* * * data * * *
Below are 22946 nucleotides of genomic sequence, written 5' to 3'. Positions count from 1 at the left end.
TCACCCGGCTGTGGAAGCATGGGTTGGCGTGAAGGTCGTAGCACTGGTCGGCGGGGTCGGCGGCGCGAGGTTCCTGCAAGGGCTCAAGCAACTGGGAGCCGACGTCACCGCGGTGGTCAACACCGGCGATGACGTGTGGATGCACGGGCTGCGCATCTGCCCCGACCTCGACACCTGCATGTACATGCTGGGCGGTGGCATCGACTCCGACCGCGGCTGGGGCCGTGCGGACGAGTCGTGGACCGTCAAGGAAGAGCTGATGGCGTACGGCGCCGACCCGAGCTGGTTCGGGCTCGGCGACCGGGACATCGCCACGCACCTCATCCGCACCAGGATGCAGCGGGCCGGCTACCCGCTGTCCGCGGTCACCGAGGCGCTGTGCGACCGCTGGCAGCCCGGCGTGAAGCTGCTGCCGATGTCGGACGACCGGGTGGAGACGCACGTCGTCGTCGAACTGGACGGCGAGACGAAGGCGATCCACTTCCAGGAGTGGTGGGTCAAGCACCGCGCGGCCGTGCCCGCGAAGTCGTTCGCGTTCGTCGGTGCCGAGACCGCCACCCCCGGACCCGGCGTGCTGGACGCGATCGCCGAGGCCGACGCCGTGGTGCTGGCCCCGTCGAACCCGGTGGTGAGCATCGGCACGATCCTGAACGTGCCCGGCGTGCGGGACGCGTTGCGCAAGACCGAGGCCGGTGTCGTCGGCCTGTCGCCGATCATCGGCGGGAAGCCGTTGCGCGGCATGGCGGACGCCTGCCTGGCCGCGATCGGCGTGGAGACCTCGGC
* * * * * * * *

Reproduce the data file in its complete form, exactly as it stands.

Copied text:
Below are 22946 nucleotides of genomic sequence, written 5' to 3'. Positions count from 1 at the left end.
TCACCCGGCTGTGGAAGCATGGGTTGGCGTGAAGGTCGTAGCACTGGTCGGCGGGGTCGGCGGCGCGAGGTTCCTGCAAGGGCTCAAGCAACTGGGAGCCGACGTCACCGCGGTGGTCAACACCGGCGATGACGTGTGGATGCACGGGCTGCGCATCTGCCCCGACCTCGACACCTGCATGTACATGCTGGGCGGTGGCATCGACTCCGACCGCGGCTGGGGCCGTGCGGACGAGTCGTGGACCGTCAAGGAAGAGCTGATGGCGTACGGCGCCGACCCGAGCTGGTTCGGGCTCGGCGACCGGGACATCGCCACGCACCTCATCCGCACCAGGATGCAGCGGGCCGGCTACCCGCTGTCCGCGGTCACCGAGGCGCTGTGCGACCGCTGGCAGCCCGGCGTGAAGCTGCTGCCGATGTCGGACGACCGGGTGGAGACGCACGTCGTCGTCGAACTGGACGGCGAGACGAAGGCGATCCACTTCCAGGAGTGGTGGGTCAAGCACCGCGCGGCCGTGCCCGCGAAGTCGTTCGCGTTCGTCGGTGCCGAGACCGCCACCCCCGGACCCGGCGTGCTGGACGCGATCGCCGAGGCCGACGCCGTGGTGCTGGCCCCGTCGAACCCGGTGGTGAGCATCGGCACGATCCTGAACGTGCCCGGCGTGCGGGACGCGTTGCGCAAGACCGAGGCCGGTGTCGTCGGCCTGTCGCCGATCATCGGCGGGAAGCCGTTGCGCGGCATGGCGGACGCCTGCCTGGCCGCGATCGGCGTGGAGACCTCGGC